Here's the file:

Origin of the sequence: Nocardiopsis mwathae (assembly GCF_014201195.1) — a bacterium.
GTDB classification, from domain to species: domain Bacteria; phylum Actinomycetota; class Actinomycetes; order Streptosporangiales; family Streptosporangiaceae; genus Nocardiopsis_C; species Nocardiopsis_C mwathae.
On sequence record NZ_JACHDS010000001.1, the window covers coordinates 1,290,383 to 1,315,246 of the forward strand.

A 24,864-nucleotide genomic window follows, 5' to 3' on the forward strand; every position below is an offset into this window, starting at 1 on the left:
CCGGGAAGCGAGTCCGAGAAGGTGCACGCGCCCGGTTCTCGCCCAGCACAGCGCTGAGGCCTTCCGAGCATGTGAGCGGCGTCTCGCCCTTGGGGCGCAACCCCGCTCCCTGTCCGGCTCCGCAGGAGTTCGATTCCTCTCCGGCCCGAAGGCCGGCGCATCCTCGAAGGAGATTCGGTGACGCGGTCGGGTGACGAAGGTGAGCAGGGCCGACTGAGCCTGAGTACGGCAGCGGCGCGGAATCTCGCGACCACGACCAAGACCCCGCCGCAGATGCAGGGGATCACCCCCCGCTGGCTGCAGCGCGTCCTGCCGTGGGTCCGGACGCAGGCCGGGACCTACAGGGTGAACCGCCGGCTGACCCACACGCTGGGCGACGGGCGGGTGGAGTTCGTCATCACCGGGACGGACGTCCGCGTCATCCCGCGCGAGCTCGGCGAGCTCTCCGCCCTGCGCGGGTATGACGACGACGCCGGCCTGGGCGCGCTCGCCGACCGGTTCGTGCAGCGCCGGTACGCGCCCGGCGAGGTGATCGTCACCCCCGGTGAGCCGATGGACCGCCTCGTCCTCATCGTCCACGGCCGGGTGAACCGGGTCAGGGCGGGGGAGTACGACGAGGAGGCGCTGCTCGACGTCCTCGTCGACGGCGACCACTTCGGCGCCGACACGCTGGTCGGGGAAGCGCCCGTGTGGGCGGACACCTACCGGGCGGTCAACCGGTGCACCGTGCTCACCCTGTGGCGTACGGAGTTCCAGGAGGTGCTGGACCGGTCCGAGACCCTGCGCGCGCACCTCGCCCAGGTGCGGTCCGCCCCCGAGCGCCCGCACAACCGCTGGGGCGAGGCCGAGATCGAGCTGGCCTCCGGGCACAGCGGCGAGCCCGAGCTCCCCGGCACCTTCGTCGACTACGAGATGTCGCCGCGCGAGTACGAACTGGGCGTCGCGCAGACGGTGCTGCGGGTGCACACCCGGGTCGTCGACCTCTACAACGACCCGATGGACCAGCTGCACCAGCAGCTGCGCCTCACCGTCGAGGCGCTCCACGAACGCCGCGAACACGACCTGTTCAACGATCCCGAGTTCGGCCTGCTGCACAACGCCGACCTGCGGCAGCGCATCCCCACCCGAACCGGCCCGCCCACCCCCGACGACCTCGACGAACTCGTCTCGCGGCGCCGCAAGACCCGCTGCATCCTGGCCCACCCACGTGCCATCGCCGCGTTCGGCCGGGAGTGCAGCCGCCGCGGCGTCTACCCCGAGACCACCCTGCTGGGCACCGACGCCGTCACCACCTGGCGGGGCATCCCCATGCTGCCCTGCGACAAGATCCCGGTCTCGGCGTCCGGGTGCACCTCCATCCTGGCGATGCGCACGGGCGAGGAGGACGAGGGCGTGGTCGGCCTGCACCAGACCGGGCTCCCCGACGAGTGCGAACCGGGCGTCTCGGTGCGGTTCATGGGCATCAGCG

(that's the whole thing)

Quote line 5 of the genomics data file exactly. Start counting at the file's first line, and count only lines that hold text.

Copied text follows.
CCGGGAAGCGAGTCCGAGAAGGTGCACGCGCCCGGTTCTCGCCCAGCACAGCGCTGAGGCCTTCCGAGCATGTGAGCGGCGTCTCGCCCTTGGGGCGCAACCCCGCTCCCTGTCCGGCTCCGCAGGAGTTCGATTCCTCTCCGGCCCGAAGGCCGGCGCATCCTCGAAGGAGATTCGGTGACGCGGTCGGGTGACGAAGGTGAGCAGGGCCGACTGAGCCTGAGTACGGCAGCGGCGCGGAATCTCGCGACCACGACCAAGACCCCGCCGCAGATGCAGGGGATCACCCCCCGCTGGCTGCAGCGCGTCCTGCCGTGGGTCCGGACGCAGGCCGGGACCTACAGGGTGAACCGCCGGCTGACCCACACGCTGGGCGACGGGCGGGTGGAGTTCGTCATCACCGGGACGGACGTCCGCGTCATCCCGCGCGAGCTCGGCGAGCTCTCCGCCCTGCGCGGGTATGACGACGACGCCGGCCTGGGCGCGCTCGCCGACCGGTTCGTGCAGCGCCGGTACGCGCCCGGCGAGGTGATCGTCACCCCCGGTGAGCCGATGGACCGCCTCGTCCTCATCGTCCACGGCCGGGTGAACCGGGTCAGGGCGGGGGAGTACGACGAGGAGGCGCTGCTCGACGTCCTCGTCGACGGCGACCACTTCGGCGCCGACACGCTGGTCGGGGAAGCGCCCGTGTGGGCGGACACCTACCGGGCGGTCAACCGGTGCACCGTGCTCACCCTGTGGCGTACGGAGTTCCAGGAGGTGCTGGACCGGTCCGAGACCCTGCGCGCGCACCTCGCCCAGGTGCGGTCCGCCCCCGAGCGCCCGCACAACCGCTGGGGCGAGGCCGAGATCGAGCTGGCCTCCGGGCACAGCGGCGAGCCCGAGCTCCCCGGCACCTTCGTCGACTACGAGATGTCGCCGCGCGAGTACGAACTGGGCGTCGCGCAGACGGTGCTGCGGGTGCACACCCGGGTCGTCGACCTCTACAACGACCCGATGGACCAGCTGCACCAGCAGCTGCGCCTCACCGTCGAGGCGCTCCACGAACGCCGCGAACACGACCTGTTCAACGATCCCGAGTTCGGCCTGCTGCACAACGCCGACCTGCGGCAGCGCATCCCCACCCGAACCGGCCCGCCCACCCCCGACGACCTCGACGAACTCGTCTCGCGGCGCCGCAAGACCCGCTGCATCCTGGCCCACCCACGTGCCATCGCCGCGTTCGGCCGGGAGTGCAGCCGCCGCGGCGTCTACCCCGAGACCACCCTGCTGGGCACCGACGCCGTCACCACCTGGCGGGGCATCCCCATGCTGCCCTGCGACAAGATCCCGGTCTCGGCGTCCGGGTGCACCTCCATCCTGGCGATGCGCACGGGCGAGGAGGACGAGGGCGTGGTCGGCCTGCACCAGACCGGGCTCCCCGACGAGTGCGAACCGGGCGTCTCGGTGCGGTTCATGGGCATCAGCG